The positives for the family employing the governess, however, are many. Through the governess the child will learn English (or another language) in the most natural way possible. The charge will generally learn to speak with excellent, natural grammar and vocabulary and a clean and clear accent. Ultimately the child will be well-placed to live in a different country or to work in an international capacity. From an early age an interest in languages and other cultures can be well nurtured. The opportunities available to children who are fluent in two or more languages are abundant in our increasingly international world.


What working schedule is normal for a governor/ governess?


Governors and governesses generally work a full-time schedule of 40-50 hours per week. They may be hired on a short term basis - for example working in ‘summer tutor’ capacity, when they might travel with a family, or full-time. A governess generally works 5 or 6 days per week for an average of 8-10 hours per day.


The days off a governess takes are usually decided together with the employer. Whilst working in a ‘rota’ capacity is possible (2 weeks on/ 2 weeks off, 1 month on/ 1 month off or similar) it is much more likely that the governess will take 1 or 2 days off per week.


A usual day off for a governor or governess working 6 days per week could be a Sunday. If the candidate works 5 days per week, a weekend day and a weekday off (example, Sundays and Mondays), two weekdays off, or Saturdays and Sundays off (a ‘normal’ weekend) are all possible scenarios.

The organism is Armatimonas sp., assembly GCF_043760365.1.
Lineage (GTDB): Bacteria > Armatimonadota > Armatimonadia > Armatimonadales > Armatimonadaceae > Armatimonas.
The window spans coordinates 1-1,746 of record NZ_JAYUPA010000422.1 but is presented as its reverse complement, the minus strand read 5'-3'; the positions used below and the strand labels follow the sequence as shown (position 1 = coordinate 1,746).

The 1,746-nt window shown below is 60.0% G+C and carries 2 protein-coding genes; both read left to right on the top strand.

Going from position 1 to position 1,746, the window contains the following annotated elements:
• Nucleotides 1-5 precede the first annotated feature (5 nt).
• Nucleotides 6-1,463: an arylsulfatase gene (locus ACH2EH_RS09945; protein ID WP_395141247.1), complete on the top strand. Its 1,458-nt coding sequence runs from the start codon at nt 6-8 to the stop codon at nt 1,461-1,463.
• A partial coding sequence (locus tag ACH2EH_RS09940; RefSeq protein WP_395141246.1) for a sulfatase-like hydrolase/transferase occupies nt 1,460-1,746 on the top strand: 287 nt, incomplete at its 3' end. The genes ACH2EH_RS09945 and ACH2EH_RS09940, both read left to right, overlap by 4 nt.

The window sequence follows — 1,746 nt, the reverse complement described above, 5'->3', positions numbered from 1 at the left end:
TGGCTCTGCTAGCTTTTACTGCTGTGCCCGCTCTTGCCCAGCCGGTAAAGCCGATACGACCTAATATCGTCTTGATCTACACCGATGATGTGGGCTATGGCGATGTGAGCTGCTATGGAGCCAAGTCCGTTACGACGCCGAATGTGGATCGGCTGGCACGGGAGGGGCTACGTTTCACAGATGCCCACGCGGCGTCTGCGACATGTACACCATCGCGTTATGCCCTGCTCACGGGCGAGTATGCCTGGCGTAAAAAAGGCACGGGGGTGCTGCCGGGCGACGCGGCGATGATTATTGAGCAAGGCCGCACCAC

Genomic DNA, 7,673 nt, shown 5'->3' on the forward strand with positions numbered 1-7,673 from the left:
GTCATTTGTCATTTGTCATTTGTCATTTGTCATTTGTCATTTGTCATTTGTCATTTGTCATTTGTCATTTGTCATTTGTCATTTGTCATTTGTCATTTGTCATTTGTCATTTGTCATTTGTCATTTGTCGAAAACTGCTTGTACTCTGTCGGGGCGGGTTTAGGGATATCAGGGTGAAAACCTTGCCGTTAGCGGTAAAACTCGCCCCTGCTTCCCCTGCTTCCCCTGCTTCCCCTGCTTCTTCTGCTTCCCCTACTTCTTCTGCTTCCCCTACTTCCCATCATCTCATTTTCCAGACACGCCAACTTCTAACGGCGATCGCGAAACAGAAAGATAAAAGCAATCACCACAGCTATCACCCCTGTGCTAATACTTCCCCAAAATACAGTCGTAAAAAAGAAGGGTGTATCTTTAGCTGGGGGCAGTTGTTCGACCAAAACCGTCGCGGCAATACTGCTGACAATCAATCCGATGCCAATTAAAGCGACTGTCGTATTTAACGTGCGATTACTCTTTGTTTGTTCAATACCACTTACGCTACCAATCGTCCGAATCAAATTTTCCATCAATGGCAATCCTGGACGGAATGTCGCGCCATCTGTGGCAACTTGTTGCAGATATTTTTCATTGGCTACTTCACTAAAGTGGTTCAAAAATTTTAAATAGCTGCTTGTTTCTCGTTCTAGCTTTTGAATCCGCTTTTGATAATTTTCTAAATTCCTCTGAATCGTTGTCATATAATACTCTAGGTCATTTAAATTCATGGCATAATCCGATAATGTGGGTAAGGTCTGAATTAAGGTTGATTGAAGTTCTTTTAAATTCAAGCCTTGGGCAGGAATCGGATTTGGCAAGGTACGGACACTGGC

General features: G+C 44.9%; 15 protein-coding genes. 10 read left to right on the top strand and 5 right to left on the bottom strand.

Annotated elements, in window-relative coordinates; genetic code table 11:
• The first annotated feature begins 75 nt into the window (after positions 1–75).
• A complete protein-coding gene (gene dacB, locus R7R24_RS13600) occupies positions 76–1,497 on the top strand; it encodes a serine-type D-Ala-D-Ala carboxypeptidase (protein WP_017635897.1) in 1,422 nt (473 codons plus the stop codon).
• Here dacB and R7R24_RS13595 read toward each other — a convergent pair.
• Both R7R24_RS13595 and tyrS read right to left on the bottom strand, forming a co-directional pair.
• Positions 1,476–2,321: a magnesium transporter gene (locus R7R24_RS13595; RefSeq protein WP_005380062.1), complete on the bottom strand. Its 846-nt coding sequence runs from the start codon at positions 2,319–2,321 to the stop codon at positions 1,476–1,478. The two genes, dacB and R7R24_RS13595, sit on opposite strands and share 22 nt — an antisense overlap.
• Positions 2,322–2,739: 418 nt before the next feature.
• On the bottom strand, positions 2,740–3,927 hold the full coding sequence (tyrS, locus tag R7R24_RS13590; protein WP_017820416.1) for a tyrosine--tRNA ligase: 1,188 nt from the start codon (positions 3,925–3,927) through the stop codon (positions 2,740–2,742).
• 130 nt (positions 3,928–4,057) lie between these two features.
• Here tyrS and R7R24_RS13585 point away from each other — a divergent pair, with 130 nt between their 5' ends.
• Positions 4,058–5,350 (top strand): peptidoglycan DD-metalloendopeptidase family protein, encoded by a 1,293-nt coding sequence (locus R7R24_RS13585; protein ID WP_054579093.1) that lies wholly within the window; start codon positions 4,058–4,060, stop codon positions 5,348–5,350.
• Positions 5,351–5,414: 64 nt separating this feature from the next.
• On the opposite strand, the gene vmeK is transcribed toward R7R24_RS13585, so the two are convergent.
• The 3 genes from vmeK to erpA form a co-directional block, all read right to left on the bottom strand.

For governesses working with children of school age, Saturdays and Sundays are often working days, to take advantage of the time away from school. During the week the governess tends to start later, after the school days finishes, and work through the evening. Naturally this is subject to change with regards to holidays from school or in case of illness.

What salary and working conditions can a governor or governess expect?


Generally, a governor or governess salary is based upon their previous experience, qualifications, the schedule they will be working and the number of children they will be working with. Language, sporting ability and musical knowledge may also impact upon salary.


For governors and governesses living in a new country, the employing family commonly offer accommodation (usually a separate room and bathroom on family property for ‘live-in’ or an apartment for ‘live-out’). For summer work the governor or governess may be provided with a hotel room in the vicinity. Internet access in accommodation is almost always available.